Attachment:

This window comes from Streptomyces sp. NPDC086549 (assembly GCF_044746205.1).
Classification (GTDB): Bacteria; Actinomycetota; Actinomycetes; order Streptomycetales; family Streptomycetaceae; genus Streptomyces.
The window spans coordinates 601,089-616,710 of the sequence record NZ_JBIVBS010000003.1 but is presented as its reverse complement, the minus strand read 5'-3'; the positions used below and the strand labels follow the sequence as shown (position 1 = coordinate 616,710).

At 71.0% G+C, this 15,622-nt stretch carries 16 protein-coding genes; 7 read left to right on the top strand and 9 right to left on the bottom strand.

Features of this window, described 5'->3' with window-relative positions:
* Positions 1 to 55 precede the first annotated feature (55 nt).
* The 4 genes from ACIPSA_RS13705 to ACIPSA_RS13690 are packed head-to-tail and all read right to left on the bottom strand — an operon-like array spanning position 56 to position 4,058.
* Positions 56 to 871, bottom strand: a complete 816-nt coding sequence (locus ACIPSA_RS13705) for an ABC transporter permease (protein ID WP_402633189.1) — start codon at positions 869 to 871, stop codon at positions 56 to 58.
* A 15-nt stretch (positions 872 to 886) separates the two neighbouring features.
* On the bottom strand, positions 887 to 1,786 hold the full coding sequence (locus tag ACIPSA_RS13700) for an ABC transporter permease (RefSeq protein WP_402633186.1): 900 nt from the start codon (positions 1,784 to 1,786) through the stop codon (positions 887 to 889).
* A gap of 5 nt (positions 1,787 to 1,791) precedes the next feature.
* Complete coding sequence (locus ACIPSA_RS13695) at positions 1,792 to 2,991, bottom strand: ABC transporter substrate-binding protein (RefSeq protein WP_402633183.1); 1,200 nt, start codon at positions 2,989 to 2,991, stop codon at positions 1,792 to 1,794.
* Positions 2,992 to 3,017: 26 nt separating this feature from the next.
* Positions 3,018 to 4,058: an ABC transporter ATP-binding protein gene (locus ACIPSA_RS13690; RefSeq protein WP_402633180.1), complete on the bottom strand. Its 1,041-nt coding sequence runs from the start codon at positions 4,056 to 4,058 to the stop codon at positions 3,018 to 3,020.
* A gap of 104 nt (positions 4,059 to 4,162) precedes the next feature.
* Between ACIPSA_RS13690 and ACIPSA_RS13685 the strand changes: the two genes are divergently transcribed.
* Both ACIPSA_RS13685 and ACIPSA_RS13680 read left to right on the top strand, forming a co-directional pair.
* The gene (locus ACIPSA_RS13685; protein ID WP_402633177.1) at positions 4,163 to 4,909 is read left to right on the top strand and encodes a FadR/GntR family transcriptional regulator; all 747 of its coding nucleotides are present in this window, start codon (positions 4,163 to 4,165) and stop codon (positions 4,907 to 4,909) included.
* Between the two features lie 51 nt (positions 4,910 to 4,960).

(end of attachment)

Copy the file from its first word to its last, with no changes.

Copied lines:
This window comes from Streptomyces sp. NPDC086549 (assembly GCF_044746205.1).
Classification (GTDB): Bacteria; Actinomycetota; Actinomycetes; order Streptomycetales; family Streptomycetaceae; genus Streptomyces.
The window spans coordinates 601,089-616,710 of the sequence record NZ_JBIVBS010000003.1 but is presented as its reverse complement, the minus strand read 5'-3'; the positions used below and the strand labels follow the sequence as shown (position 1 = coordinate 616,710).

At 71.0% G+C, this 15,622-nt stretch carries 16 protein-coding genes; 7 read left to right on the top strand and 9 right to left on the bottom strand.

Features of this window, described 5'->3' with window-relative positions:
* Positions 1 to 55 precede the first annotated feature (55 nt).
* The 4 genes from ACIPSA_RS13705 to ACIPSA_RS13690 are packed head-to-tail and all read right to left on the bottom strand — an operon-like array spanning position 56 to position 4,058.
* Positions 56 to 871, bottom strand: a complete 816-nt coding sequence (locus ACIPSA_RS13705) for an ABC transporter permease (protein ID WP_402633189.1) — start codon at positions 869 to 871, stop codon at positions 56 to 58.
* A 15-nt stretch (positions 872 to 886) separates the two neighbouring features.
* On the bottom strand, positions 887 to 1,786 hold the full coding sequence (locus tag ACIPSA_RS13700) for an ABC transporter permease (RefSeq protein WP_402633186.1): 900 nt from the start codon (positions 1,784 to 1,786) through the stop codon (positions 887 to 889).
* A gap of 5 nt (positions 1,787 to 1,791) precedes the next feature.
* Complete coding sequence (locus ACIPSA_RS13695) at positions 1,792 to 2,991, bottom strand: ABC transporter substrate-binding protein (RefSeq protein WP_402633183.1); 1,200 nt, start codon at positions 2,989 to 2,991, stop codon at positions 1,792 to 1,794.
* Positions 2,992 to 3,017: 26 nt separating this feature from the next.
* Positions 3,018 to 4,058: an ABC transporter ATP-binding protein gene (locus ACIPSA_RS13690; RefSeq protein WP_402633180.1), complete on the bottom strand. Its 1,041-nt coding sequence runs from the start codon at positions 4,056 to 4,058 to the stop codon at positions 3,018 to 3,020.
* A gap of 104 nt (positions 4,059 to 4,162) precedes the next feature.
* Between ACIPSA_RS13690 and ACIPSA_RS13685 the strand changes: the two genes are divergently transcribed.
* Both ACIPSA_RS13685 and ACIPSA_RS13680 read left to right on the top strand, forming a co-directional pair.
* The gene (locus ACIPSA_RS13685; protein ID WP_402633177.1) at positions 4,163 to 4,909 is read left to right on the top strand and encodes a FadR/GntR family transcriptional regulator; all 747 of its coding nucleotides are present in this window, start codon (positions 4,163 to 4,165) and stop codon (positions 4,907 to 4,909) included.
* Between the two features lie 51 nt (positions 4,910 to 4,960).